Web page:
Yet, only two days before the deadline for applications to run in August's presidential election, the HDP on Monday nominated co- chairman Selahattin Demirtas as the party's candidate. He is seen as powerful figure in the Kurdish politics.

This means some six to seven percentages of votes will not go to Erdogan in the first round. Perhaps even Kurds who voted for the AKP before may decide to support Demirtas.

"It is a fact that Erdogan reached his maximum support in the local election. He needs to establish a coalition, perhaps with the Kurds, to close the remaining 6 percent gap," Emre Uslu, political analyst, said.

The open agreement between Erdogan and the Kurds may cause a trade-off by alienating more Turkish voters as well. Therefore Erdogan needs to tread carefully.


Erdogan made it no secret that, if elected, he would use all his powers to effectively switch the country from a parliamentary system to a presidential one. It is an ambition he has long been harboring yet was not materialized because of insufficient support in the parliament and among the public. Thus, future prime ministers may clash with Erdogan despite the fact that he or she may be hand-picked by him.

Several precedents in Turkish politics suggest that presidents, who used to serve as party leaders, would lose their political base when they quit premiership. Their parties had also faded from political preeminence.

"He (Erdogan) knows that the August election will also be an existential test for his party," Yavuz Baydar, Turkish analyst, said.

"There is no margin for mistakes in the coming weeks as he contemplates," he added, given that Erdogan faces serious graft allegations and constitutional breaches.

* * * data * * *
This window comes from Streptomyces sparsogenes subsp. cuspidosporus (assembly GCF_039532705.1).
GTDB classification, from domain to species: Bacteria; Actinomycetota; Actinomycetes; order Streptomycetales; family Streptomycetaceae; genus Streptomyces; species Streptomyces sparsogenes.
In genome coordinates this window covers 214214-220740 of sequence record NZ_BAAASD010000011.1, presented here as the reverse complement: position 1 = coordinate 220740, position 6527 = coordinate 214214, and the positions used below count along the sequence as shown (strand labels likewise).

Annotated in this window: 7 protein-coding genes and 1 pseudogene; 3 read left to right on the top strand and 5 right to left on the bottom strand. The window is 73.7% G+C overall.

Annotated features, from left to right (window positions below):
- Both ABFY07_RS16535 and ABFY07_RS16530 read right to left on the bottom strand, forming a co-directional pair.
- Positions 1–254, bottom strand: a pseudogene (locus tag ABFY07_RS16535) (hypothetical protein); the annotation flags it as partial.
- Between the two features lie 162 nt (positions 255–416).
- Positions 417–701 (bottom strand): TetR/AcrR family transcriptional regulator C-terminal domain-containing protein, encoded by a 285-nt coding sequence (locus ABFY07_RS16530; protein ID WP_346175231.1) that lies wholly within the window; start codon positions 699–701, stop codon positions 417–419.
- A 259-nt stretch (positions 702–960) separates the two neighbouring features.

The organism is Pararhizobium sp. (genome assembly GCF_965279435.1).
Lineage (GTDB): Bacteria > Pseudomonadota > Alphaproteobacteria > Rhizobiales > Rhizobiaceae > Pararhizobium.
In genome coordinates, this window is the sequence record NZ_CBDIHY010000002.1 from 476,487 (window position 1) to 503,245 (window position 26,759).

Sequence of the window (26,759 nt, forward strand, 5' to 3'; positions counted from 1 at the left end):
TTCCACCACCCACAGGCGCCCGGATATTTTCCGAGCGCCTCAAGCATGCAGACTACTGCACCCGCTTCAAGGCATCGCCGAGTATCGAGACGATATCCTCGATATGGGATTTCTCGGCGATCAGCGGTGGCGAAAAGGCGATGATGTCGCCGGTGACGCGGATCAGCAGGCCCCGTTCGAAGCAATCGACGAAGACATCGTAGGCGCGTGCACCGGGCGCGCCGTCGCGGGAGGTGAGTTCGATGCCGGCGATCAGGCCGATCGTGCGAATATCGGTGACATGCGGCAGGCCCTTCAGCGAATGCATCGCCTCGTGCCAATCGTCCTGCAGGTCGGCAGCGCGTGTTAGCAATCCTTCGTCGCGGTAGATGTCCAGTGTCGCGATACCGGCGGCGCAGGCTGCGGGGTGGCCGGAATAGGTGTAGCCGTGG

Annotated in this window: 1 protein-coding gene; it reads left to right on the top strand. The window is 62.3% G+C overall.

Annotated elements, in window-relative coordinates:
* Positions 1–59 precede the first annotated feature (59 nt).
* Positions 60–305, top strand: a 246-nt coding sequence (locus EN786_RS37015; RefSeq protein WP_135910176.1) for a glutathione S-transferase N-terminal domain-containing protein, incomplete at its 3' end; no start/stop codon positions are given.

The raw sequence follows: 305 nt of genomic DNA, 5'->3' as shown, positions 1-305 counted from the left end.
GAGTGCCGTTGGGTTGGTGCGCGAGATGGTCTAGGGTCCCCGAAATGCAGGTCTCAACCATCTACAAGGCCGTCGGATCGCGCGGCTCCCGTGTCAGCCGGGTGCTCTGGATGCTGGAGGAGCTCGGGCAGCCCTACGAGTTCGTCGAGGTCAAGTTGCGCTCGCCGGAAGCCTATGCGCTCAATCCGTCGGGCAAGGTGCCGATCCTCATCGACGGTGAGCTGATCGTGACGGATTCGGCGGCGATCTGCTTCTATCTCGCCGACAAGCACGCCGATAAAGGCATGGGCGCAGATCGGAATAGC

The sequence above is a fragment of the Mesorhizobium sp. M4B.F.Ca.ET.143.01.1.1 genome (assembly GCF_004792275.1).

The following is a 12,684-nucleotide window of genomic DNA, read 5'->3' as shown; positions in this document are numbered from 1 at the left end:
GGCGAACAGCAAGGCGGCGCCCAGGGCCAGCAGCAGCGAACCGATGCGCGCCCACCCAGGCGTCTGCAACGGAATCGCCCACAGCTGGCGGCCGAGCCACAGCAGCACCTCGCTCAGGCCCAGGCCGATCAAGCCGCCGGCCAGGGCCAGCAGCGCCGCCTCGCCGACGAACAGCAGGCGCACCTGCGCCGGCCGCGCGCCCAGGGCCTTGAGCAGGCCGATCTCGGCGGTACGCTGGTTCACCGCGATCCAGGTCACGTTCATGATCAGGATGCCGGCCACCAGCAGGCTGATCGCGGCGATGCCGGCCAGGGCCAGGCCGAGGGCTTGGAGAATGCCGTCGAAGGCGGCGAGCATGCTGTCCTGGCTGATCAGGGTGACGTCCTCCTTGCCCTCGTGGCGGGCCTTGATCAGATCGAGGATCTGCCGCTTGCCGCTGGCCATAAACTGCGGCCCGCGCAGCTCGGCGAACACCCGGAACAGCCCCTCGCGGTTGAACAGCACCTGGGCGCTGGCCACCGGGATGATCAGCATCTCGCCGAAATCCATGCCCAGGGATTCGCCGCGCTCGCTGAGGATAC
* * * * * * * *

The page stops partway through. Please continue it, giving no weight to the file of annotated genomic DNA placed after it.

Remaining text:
Erdogan may face a resistance from his party if he tries to expand the presidential power at the expense of that of the prime minister.

"There are more uncertainties in his presidency. Efforts to establish a presidential system may change the political system, the parliamentary order and the economic balance," said Turkone.


Erdogan, who rode on the success of mobilizing the large conservative base in Turkey, has also started to feel the pinch from the breakup of the coalition he helped build amid anti- government protests and graft allegations. And his popularity also suffers a lot, according to some polls.

Ihsanoglu, a conservative figure, has a good chance to acquire some chunk from Erdogan's ruling party supporters.

"Ihsanoglu may capture from three to six percent from voters who supported Erdogan before," Ozer Sancer, the political scientist who runs polling company MetrPoll.

"That is a serious challenge to AKP's support base," he added.

Hizmet movement, a faith-based social group that was inspired by moderate Muslim leader Fethullah Gulen who preaches interfaith and intercultural dialogue, also rejects what they see a polarizing and corrupt politician such as Erdogan.

"For Erdogan, the most significant challenge comes from the Hizmet movement, which directly and effectively appealed to Erdogan's conservative supporters," said Idris Gursoy, political analyst based in Ankara.

Editor: Fu Peng